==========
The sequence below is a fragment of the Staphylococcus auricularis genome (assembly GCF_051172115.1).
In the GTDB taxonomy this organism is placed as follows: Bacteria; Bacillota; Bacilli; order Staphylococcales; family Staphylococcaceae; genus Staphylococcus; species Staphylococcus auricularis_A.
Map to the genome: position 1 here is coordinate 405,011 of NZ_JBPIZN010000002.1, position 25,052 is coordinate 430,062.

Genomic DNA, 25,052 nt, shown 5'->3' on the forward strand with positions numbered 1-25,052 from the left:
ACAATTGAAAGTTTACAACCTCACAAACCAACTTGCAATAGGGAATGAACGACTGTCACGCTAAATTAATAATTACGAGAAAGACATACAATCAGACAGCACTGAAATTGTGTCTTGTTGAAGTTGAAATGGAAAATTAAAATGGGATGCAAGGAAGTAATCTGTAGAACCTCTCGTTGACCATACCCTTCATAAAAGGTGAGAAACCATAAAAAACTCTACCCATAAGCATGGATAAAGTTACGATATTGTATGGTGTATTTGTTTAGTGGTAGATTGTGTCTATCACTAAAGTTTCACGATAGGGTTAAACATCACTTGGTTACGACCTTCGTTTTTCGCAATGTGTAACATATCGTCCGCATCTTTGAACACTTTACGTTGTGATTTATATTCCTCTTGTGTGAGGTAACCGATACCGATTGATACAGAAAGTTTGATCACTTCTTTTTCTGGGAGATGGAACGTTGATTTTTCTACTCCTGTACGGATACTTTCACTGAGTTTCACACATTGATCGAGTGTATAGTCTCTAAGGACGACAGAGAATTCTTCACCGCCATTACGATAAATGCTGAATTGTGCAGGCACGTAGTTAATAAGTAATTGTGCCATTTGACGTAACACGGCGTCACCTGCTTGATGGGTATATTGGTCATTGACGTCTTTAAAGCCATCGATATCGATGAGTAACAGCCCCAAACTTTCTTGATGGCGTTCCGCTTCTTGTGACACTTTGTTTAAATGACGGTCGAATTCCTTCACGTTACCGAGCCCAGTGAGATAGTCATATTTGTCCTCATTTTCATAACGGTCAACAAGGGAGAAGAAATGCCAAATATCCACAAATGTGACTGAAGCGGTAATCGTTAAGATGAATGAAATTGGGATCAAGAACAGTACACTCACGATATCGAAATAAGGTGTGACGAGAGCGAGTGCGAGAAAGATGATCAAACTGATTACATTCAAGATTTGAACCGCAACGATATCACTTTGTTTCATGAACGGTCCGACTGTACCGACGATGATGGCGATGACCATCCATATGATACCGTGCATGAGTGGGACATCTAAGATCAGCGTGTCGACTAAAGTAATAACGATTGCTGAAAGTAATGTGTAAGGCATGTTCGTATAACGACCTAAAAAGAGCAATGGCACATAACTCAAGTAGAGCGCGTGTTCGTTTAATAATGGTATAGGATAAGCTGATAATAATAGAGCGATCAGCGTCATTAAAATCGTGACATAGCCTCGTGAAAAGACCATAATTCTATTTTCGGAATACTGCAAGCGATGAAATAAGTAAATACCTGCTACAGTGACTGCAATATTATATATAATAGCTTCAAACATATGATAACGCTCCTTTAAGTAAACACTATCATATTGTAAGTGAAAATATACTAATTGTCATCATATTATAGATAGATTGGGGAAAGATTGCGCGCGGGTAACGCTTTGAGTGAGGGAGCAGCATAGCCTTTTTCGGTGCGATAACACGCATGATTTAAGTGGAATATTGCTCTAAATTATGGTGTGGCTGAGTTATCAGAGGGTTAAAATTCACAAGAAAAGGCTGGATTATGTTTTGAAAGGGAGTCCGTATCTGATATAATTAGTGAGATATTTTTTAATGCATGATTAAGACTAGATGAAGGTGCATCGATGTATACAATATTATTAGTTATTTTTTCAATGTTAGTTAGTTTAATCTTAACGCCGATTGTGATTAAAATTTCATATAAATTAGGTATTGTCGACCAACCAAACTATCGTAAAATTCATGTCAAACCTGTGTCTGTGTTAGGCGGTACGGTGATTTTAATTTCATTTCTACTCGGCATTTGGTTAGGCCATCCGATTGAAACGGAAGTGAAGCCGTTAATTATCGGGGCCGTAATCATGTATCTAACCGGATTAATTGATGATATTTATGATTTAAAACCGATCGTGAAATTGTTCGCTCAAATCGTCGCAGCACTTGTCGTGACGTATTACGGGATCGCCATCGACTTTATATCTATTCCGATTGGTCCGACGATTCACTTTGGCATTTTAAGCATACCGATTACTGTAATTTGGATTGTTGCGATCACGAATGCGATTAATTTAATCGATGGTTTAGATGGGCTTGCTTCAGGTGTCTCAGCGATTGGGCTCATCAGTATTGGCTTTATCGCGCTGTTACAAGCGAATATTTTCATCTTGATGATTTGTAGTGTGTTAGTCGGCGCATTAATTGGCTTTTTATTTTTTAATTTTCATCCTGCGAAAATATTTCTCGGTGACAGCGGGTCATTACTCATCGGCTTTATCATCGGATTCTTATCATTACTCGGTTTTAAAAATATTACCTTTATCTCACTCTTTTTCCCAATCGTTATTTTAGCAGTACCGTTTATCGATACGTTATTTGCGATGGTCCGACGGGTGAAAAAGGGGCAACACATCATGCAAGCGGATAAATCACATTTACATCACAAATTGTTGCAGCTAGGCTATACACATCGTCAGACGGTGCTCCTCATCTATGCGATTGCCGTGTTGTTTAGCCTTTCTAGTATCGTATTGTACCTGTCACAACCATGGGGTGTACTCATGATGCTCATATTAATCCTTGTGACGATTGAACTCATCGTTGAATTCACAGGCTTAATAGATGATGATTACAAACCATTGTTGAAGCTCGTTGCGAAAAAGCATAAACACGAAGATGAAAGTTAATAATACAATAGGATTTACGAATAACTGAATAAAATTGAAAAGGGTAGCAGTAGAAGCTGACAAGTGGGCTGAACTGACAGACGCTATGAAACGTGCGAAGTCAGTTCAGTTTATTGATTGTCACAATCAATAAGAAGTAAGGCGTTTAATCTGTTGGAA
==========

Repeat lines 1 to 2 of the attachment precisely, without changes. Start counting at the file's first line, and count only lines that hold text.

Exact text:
The sequence below is a fragment of the Staphylococcus auricularis genome (assembly GCF_051172115.1).
In the GTDB taxonomy this organism is placed as follows: Bacteria; Bacillota; Bacilli; order Staphylococcales; family Staphylococcaceae; genus Staphylococcus; species Staphylococcus auricularis_A.